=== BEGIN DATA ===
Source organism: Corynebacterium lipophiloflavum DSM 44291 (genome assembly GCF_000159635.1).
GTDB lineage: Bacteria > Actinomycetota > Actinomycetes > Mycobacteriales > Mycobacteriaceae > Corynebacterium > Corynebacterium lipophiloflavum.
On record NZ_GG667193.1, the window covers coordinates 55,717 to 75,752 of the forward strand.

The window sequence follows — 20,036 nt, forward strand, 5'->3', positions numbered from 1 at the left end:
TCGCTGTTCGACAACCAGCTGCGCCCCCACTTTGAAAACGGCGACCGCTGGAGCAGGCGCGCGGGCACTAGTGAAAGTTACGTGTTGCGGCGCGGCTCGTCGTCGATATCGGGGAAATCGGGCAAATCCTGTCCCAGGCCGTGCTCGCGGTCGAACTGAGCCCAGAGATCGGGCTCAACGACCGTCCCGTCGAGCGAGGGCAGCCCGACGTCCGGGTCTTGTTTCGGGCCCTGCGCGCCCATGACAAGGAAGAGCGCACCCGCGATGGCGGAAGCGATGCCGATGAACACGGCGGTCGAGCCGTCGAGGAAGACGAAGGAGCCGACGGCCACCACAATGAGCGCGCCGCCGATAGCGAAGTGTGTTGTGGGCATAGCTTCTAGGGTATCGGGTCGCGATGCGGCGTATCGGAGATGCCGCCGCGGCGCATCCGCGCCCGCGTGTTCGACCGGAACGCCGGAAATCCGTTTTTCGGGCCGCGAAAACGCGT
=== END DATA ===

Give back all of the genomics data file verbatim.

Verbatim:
Source organism: Corynebacterium lipophiloflavum DSM 44291 (genome assembly GCF_000159635.1).
GTDB lineage: Bacteria > Actinomycetota > Actinomycetes > Mycobacteriales > Mycobacteriaceae > Corynebacterium > Corynebacterium lipophiloflavum.
On record NZ_GG667193.1, the window covers coordinates 55,717 to 75,752 of the forward strand.

The window sequence follows — 20,036 nt, forward strand, 5'->3', positions numbered from 1 at the left end:
TCGCTGTTCGACAACCAGCTGCGCCCCCACTTTGAAAACGGCGACCGCTGGAGCAGGCGCGCGGGCACTAGTGAAAGTTACGTGTTGCGGCGCGGCTCGTCGTCGATATCGGGGAAATCGGGCAAATCCTGTCCCAGGCCGTGCTCGCGGTCGAACTGAGCCCAGAGATCGGGCTCAACGACCGTCCCGTCGAGCGAGGGCAGCCCGACGTCCGGGTCTTGTTTCGGGCCCTGCGCGCCCATGACAAGGAAGAGCGCACCCGCGATGGCGGAAGCGATGCCGATGAACACGGCGGTCGAGCCGTCGAGGAAGACGAAGGAGCCGACGGCCACCACAATGAGCGCGCCGCCGATAGCGAAGTGTGTTGTGGGCATAGCTTCTAGGGTATCGGGTCGCGATGCGGCGTATCGGAGATGCCGCCGCGGCGCATCCGCGCCCGCGTGTTCGACCGGAACGCCGGAAATCCGTTTTTCGGGCCGCGAAAACGCGT